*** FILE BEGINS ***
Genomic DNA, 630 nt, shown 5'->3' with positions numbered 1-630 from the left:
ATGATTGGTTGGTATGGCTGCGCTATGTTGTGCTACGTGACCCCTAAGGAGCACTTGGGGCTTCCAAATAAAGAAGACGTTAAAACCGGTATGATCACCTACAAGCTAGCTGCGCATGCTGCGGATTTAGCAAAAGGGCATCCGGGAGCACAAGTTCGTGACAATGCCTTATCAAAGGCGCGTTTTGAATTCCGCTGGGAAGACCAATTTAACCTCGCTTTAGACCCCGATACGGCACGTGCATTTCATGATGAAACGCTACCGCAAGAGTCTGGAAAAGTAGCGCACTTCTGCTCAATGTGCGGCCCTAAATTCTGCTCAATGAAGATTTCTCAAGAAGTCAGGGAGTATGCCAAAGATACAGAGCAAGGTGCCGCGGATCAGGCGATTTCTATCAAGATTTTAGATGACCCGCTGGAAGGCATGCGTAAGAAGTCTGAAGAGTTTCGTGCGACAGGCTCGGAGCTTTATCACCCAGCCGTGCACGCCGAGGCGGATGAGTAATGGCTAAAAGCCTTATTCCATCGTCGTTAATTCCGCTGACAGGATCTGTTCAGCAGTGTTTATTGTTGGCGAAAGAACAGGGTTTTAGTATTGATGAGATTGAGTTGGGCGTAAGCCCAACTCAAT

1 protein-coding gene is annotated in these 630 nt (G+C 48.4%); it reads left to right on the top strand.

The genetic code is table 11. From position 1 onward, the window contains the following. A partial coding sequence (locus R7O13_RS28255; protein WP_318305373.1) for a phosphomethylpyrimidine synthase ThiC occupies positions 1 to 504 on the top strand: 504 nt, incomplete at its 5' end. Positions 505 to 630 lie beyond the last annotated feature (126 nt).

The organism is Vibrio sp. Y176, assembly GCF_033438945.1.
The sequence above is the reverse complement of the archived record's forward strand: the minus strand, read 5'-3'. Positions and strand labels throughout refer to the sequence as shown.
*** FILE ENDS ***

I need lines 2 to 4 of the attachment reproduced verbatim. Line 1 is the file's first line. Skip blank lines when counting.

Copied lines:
ATGATTGGTTGGTATGGCTGCGCTATGTTGTGCTACGTGACCCCTAAGGAGCACTTGGGGCTTCCAAATAAAGAAGACGTTAAAACCGGTATGATCACCTACAAGCTAGCTGCGCATGCTGCGGATTTAGCAAAAGGGCATCCGGGAGCACAAGTTCGTGACAATGCCTTATCAAAGGCGCGTTTTGAATTCCGCTGGGAAGACCAATTTAACCTCGCTTTAGACCCCGATACGGCACGTGCATTTCATGATGAAACGCTACCGCAAGAGTCTGGAAAAGTAGCGCACTTCTGCTCAATGTGCGGCCCTAAATTCTGCTCAATGAAGATTTCTCAAGAAGTCAGGGAGTATGCCAAAGATACAGAGCAAGGTGCCGCGGATCAGGCGATTTCTATCAAGATTTTAGATGACCCGCTGGAAGGCATGCGTAAGAAGTCTGAAGAGTTTCGTGCGACAGGCTCGGAGCTTTATCACCCAGCCGTGCACGCCGAGGCGGATGAGTAATGGCTAAAAGCCTTATTCCATCGTCGTTAATTCCGCTGACAGGATCTGTTCAGCAGTGTTTATTGTTGGCGAAAGAACAGGGTTTTAGTATTGATGAGATTGAGTTGGGCGTAAGCCCAACTCAAT

1 protein-coding gene is annotated in these 630 nt (G+C 48.4%); it reads left to right on the top strand.

The genetic code is table 11. From position 1 onward, the window contains the following. A partial coding sequence (locus R7O13_RS28255; protein WP_318305373.1) for a phosphomethylpyrimidine synthase ThiC occupies positions 1 to 504 on the top strand: 504 nt, incomplete at its 5' end. Positions 505 to 630 lie beyond the last annotated feature (126 nt).